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Road Safety

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Road safety is a development issue in Sierra Leone. The lack of adequate safeguards to prevent injuries and deaths on our roads has a profound impact on the level of poverty in the country while at the same time causes enormous strain on the income of government and its people due to the high cost of accidents; loss of life and damages to the road infrastructure. Road casualties affect disproportionately the poor where the majority of road deaths are among vulnerable road users such as children, pedestrians, the elderly and people with mobility and visual impairment.

Businesses are also not also averse to this problem since the majority of their employees and customers tend to use public transport (e.gOkadas , Kekehs and PodaPodas ) that are unsafe and more often than not involved in road accidents that result in injuries. Deaths and injuries to passengers involves cost in terms of payment for hospital services as well as employees needing to take time off which in turn results in loss of productivity and the subsequent cost to business to employ casual staff for replacement. With an already strained public healthcare system that is supported by a tax-paying minority, the effects of road crashes not only impact on the lives of family and friends of those involved, they also affect the cost of proper, adequate healthcare provision.

Road accidents do not only affect those who are directly involved in them, but other elements of society too. There are direct costs such as emergency services, hospital, and funeral costs to less quantifiable costs such as loss of output in the labour sector, insurance, training and rehabilitation.Road safety is a shared responsibility. Reducing risk in the Sierra Leone’s road traffic systems requires commitment and informed decision-making by government, industry, non-governmental organizations and international agencies. It also requires the participation of people from many different disciplines, including road engineers, motor vehicle designers, law enforcement officers, health professionals, educators, and community groups.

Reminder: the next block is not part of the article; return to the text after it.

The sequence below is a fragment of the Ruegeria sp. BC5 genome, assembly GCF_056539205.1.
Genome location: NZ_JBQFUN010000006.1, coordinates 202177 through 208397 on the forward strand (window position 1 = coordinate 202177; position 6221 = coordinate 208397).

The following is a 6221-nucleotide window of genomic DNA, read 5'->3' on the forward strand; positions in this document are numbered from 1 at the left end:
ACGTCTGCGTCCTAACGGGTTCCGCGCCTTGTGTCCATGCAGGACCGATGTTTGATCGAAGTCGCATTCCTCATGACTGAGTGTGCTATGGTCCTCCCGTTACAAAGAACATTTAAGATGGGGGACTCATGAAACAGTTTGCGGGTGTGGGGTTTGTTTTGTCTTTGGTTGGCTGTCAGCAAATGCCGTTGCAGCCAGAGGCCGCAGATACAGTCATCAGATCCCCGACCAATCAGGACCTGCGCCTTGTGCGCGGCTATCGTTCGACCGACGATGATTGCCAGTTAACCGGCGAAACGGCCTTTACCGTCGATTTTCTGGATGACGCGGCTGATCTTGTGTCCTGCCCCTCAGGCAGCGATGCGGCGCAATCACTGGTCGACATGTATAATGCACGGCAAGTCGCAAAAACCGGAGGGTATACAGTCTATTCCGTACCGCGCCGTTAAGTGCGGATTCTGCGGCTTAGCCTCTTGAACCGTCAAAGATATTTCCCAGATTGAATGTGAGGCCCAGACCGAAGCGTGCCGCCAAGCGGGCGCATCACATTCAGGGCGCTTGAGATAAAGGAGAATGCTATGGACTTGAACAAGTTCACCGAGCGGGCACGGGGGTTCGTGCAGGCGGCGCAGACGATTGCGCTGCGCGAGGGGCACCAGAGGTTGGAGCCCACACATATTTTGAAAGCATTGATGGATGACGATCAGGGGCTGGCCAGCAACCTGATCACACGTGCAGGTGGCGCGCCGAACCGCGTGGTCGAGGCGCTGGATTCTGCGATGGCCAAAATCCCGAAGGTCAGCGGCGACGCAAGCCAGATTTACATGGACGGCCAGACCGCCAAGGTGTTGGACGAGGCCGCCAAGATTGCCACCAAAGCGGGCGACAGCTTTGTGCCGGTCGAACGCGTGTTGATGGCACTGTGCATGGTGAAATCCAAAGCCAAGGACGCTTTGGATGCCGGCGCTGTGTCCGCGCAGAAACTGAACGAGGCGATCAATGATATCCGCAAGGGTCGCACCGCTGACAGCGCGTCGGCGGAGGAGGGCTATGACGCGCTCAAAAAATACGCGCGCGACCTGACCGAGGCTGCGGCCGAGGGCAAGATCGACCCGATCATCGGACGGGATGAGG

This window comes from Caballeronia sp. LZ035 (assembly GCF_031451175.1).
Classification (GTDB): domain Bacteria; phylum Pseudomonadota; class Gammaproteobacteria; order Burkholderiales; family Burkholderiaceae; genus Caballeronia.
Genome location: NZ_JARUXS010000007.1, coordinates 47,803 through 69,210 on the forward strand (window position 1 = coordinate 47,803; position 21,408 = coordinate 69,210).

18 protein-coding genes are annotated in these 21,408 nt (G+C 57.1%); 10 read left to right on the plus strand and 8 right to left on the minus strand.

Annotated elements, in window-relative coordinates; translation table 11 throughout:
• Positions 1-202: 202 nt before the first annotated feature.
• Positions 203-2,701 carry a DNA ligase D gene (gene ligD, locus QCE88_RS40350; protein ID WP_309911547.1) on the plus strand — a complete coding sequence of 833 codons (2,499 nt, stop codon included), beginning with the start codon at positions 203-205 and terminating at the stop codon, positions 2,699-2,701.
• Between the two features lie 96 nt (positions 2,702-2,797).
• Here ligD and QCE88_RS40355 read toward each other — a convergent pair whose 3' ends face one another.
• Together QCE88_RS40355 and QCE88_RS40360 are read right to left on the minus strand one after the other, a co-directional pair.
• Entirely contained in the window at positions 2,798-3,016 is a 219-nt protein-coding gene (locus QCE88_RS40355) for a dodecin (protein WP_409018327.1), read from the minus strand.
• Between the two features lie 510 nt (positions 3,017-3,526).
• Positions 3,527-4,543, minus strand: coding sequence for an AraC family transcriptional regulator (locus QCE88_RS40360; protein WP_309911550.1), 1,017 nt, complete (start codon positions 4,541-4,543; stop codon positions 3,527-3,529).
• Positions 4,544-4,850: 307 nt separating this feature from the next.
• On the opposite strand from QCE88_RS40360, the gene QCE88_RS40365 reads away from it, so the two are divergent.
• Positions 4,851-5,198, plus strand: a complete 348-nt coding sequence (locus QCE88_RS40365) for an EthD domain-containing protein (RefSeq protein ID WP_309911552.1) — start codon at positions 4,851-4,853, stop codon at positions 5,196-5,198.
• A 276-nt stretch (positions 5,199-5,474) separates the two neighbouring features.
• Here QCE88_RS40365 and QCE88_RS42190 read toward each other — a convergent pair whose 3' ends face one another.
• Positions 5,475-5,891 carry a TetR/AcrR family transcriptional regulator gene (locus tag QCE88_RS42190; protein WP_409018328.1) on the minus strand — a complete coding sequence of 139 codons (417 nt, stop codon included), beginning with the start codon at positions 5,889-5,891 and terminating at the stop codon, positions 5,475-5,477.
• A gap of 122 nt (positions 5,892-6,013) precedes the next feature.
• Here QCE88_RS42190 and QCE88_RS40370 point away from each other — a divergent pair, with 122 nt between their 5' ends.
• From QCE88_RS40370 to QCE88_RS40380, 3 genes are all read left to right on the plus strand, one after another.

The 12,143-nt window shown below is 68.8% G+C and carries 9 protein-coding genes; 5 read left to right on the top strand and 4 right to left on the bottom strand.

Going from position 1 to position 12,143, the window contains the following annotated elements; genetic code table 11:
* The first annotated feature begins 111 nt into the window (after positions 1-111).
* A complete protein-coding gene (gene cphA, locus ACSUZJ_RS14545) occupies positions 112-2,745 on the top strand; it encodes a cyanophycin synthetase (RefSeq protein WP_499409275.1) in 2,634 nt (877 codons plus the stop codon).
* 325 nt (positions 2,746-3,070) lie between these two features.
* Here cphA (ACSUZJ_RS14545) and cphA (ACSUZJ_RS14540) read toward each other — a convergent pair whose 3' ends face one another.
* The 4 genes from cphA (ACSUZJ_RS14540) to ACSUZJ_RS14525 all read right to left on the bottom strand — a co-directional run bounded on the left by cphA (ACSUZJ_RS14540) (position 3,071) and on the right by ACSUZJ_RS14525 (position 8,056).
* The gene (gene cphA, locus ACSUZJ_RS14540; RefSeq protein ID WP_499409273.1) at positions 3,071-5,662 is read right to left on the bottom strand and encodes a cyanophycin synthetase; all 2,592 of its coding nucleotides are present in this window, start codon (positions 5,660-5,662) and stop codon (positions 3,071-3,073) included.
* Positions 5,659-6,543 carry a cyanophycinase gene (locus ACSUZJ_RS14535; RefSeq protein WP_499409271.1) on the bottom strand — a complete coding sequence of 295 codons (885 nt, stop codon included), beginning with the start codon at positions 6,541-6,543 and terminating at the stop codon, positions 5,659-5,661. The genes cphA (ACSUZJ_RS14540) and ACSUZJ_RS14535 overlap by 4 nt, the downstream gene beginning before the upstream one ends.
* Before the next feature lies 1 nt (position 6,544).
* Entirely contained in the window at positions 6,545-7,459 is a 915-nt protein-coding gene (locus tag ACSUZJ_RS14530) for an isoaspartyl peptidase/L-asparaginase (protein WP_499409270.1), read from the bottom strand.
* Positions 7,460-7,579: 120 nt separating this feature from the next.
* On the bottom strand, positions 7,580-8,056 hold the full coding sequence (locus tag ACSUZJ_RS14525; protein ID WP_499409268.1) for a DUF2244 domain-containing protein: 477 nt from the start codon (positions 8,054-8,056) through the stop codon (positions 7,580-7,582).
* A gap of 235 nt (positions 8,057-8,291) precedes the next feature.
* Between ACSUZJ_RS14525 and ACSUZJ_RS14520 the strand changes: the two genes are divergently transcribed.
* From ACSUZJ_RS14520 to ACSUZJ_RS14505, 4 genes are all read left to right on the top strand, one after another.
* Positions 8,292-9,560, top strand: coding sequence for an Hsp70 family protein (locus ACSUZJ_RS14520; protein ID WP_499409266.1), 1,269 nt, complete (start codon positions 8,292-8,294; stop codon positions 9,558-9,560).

The SLRSAis the lead Executive Agency responsible for the coordination of the activities of concerned organisations and the subsequent development and implementation of national road safety strategies and Implementation plans. SLRSA has been active in the national, regional and global fronts to promote and fulfil the mandate for the UN Decade of Action for Road Safety and the achievement of the Sustainable Development Goal. The Organization has made several strides in promoting and implementing initiatives aimed at increasing public awareness and road safety education is schools, local communities and the private sector. It has also established a dedicated team of enforcement officers known as the Road Traffic Corps working jointly with Sierra Leone Traffic Police to enhance the system for traffic management and reduce congestion in urban areas.

The other agencies involved in Road Safety Management in Sierra Leone are:

 Sierra Leone Police Traffic Management and Road Safety Directorate – Responsible for traffic law enforcement

 Sierra Leone Roads Authority (SLRA) – Infrastructure development, maintenance and supervision

 Road Maintenance Fund Administration (RMFA) – Infrastructure finance through funds obtained from fuel levy and the proceeds from driver/vehicle licensing and registration

1. Commercial Motorcycle Passenger Transport

2. Commercial Tricycle Passenger Transport

3. Commercial Minibus Passenger Transport

4. With resolution A/RES/64/255 of 10 May 2010, the UN General Assembly proclaimed the period 2011–2020 as the Decade of Action for Road Safety, with a goal to stabilize and then reduce the forecast level of road traffic fatalities around the world by increasing activities conducted at the national, regional and global levels.

 Sierra Leone Road Transport Authority – Provision of safe and efficient public transport services.

In January 2011, the World Bank commissioned a ‘Review of Road Safety Management Capacity in Sierra Leone with the aim of reaching a consensus with Government and multi sectoral stakeholders on improving road safety management capacity in the country. The review was undertaken with an intention to reveal capacity weaknesses that could be overcome within the short term for inclusion for the forthcoming investment projects.

The main conclusion of the review was that Road safety in Sierra Leone is “an issue of concern and that there has been a general oversight and neglect in regard to road safety issues at virtually all levels. Despite the support of development partners towards road transport investment, there has been no focused emphasis and investment towards road safety by Government. Currently, road safety institutions in Sierra Leone are operating dysfunctional with each institution working without clear road safety targets. Though the political support for road safety is emerging, it is generally still low at both central and local government level. Support for road safety among the technical officials was found to be varying. In many cases, the technical officials are more engaged in operational road and traffic management targets rather than focused efforts for road safety”.